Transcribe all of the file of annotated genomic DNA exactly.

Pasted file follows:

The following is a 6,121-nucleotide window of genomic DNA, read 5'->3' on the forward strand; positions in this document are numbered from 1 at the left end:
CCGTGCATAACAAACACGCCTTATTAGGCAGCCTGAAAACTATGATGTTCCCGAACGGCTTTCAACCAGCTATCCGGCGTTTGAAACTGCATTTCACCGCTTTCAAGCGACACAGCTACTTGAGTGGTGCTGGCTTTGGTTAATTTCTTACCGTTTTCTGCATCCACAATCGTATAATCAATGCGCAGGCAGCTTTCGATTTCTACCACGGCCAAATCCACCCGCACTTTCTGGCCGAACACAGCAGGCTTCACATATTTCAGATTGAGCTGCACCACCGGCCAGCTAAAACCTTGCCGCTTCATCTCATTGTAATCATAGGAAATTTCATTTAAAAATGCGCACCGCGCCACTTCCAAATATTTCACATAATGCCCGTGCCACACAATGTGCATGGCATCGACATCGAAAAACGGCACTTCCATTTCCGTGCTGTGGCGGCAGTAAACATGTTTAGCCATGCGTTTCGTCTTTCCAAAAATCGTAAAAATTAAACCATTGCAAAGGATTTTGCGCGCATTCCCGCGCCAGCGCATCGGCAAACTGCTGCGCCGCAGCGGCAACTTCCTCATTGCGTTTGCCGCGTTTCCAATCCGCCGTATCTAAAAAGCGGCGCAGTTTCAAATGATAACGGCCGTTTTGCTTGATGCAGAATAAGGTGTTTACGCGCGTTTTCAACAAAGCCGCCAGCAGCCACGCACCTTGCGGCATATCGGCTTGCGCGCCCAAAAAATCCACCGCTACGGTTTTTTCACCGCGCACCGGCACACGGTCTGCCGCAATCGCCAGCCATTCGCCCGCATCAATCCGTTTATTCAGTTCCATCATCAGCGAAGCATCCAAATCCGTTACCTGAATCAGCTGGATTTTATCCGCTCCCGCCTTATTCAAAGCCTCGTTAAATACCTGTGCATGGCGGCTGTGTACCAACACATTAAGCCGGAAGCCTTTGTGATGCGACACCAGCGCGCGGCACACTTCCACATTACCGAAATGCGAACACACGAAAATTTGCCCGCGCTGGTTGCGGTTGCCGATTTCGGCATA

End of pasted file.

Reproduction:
The following is a 6,121-nucleotide window of genomic DNA, read 5'->3' on the forward strand; positions in this document are numbered from 1 at the left end:
CCGTGCATAACAAACACGCCTTATTAGGCAGCCTGAAAACTATGATGTTCCCGAACGGCTTTCAACCAGCTATCCGGCGTTTGAAACTGCATTTCACCGCTTTCAAGCGACACAGCTACTTGAGTGGTGCTGGCTTTGGTTAATTTCTTACCGTTTTCTGCATCCACAATCGTATAATCAATGCGCAGGCAGCTTTCGATTTCTACCACGGCCAAATCCACCCGCACTTTCTGGCCGAACACAGCAGGCTTCACATATTTCAGATTGAGCTGCACCACCGGCCAGCTAAAACCTTGCCGCTTCATCTCATTGTAATCATAGGAAATTTCATTTAAAAATGCGCACCGCGCCACTTCCAAATATTTCACATAATGCCCGTGCCACACAATGTGCATGGCATCGACATCGAAAAACGGCACTTCCATTTCCGTGCTGTGGCGGCAGTAAACATGTTTAGCCATGCGTTTCGTCTTTCCAAAAATCGTAAAAATTAAACCATTGCAAAGGATTTTGCGCGCATTCCCGCGCCAGCGCATCGGCAAACTGCTGCGCCGCAGCGGCAACTTCCTCATTGCGTTTGCCGCGTTTCCAATCCGCCGTATCTAAAAAGCGGCGCAGTTTCAAATGATAACGGCCGTTTTGCTTGATGCAGAATAAGGTGTTTACGCGCGTTTTCAACAAAGCCGCCAGCAGCCACGCACCTTGCGGCATATCGGCTTGCGCGCCCAAAAAATCCACCGCTACGGTTTTTTCACCGCGCACCGGCACACGGTCTGCCGCAATCGCCAGCCATTCGCCCGCATCAATCCGTTTATTCAGTTCCATCATCAGCGAAGCATCCAAATCCGTTACCTGAATCAGCTGGATTTTATCCGCTCCCGCCTTATTCAAAGCCTCGTTAAATACCTGTGCATGGCGGCTGTGTACCAACACATTAAGCCGGAAGCCTTTGTGATGCGACACCAGCGCGCGGCACACTTCCACATTACCGAAATGCGAACACACGAAAATTTGCCCGCGCTGGTTGCGGTTGCCGATTTCGGCATA